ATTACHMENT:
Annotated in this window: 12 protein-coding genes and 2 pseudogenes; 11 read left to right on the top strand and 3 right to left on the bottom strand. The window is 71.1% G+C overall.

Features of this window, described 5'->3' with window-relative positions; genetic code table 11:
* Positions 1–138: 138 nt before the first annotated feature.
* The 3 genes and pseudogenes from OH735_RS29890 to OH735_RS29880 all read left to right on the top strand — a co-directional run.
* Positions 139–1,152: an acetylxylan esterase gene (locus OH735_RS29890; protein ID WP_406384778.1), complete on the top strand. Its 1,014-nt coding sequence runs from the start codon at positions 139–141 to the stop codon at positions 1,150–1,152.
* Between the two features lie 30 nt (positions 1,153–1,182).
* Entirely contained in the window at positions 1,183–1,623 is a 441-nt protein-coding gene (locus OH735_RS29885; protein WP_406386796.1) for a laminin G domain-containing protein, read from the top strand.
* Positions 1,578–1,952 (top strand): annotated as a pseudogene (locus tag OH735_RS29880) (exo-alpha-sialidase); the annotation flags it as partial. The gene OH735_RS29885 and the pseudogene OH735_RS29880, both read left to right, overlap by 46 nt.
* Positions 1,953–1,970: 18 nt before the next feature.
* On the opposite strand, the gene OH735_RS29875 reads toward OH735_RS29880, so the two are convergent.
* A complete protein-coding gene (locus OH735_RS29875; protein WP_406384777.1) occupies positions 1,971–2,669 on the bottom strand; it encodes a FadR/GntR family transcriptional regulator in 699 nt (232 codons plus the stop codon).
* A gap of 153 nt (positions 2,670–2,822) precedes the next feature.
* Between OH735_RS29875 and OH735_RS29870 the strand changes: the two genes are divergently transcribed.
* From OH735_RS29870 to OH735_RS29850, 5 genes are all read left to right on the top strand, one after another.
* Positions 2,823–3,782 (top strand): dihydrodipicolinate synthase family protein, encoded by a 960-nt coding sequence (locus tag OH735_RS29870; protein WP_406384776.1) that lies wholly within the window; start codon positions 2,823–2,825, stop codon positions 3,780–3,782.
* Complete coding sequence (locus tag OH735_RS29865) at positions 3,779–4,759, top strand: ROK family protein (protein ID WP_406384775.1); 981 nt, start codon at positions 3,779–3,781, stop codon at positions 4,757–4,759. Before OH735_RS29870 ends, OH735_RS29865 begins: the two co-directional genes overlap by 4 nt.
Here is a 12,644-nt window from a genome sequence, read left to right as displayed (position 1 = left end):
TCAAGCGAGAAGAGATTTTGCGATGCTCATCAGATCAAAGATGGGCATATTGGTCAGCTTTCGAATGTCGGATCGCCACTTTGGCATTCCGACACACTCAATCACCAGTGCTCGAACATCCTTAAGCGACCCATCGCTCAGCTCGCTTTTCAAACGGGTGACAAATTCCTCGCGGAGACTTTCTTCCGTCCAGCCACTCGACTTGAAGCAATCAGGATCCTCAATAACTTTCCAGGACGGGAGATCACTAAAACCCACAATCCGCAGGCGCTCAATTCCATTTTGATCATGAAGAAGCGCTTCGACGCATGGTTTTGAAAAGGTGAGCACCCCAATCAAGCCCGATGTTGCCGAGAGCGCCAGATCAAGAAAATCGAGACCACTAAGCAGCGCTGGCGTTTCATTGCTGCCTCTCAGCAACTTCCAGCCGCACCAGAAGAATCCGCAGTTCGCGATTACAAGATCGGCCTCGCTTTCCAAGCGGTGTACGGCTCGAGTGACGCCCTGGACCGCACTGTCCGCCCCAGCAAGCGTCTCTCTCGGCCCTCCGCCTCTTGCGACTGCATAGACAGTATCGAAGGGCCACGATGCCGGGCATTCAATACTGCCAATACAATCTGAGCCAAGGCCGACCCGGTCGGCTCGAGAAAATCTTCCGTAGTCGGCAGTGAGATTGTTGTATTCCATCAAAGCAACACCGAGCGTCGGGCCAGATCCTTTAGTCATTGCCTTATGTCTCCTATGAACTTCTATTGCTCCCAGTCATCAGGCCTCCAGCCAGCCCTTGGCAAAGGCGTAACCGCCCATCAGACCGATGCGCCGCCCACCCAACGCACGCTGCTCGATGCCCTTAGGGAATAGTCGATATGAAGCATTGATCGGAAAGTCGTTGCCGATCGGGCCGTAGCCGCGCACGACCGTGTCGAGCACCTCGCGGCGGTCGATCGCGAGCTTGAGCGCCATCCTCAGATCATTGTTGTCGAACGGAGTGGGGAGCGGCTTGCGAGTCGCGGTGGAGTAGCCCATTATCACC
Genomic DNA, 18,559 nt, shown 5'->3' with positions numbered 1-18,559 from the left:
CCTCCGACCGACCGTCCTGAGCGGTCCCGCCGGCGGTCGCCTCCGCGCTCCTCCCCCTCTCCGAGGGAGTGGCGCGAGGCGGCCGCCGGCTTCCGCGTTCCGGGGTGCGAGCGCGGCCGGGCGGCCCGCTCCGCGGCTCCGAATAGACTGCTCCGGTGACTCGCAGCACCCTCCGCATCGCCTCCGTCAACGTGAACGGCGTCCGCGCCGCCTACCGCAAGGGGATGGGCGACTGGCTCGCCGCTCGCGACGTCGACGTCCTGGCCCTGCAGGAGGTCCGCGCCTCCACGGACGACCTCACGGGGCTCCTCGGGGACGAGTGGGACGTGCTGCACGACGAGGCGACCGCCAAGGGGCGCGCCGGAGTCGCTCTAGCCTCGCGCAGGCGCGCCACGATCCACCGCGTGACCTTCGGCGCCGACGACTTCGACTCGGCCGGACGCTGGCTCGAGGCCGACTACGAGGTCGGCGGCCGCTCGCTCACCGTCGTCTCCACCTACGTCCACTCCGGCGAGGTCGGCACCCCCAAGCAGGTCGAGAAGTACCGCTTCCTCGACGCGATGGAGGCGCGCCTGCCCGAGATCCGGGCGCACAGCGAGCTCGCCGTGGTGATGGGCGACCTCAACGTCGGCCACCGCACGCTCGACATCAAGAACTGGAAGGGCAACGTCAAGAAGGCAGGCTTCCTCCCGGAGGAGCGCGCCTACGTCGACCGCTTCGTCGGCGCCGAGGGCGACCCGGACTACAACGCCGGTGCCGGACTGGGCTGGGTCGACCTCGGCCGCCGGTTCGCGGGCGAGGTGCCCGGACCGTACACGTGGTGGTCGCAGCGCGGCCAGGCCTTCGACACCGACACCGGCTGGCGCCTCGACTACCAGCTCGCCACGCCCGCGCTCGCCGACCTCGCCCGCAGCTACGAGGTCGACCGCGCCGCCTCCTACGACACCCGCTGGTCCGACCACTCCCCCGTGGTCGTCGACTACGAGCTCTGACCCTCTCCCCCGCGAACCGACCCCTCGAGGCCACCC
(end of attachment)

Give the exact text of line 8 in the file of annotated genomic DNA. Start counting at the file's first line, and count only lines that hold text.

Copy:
* Positions 1,578–1,952 (top strand): annotated as a pseudogene (locus tag OH735_RS29880) (exo-alpha-sialidase); the annotation flags it as partial. The gene OH735_RS29885 and the pseudogene OH735_RS29880, both read left to right, overlap by 46 nt.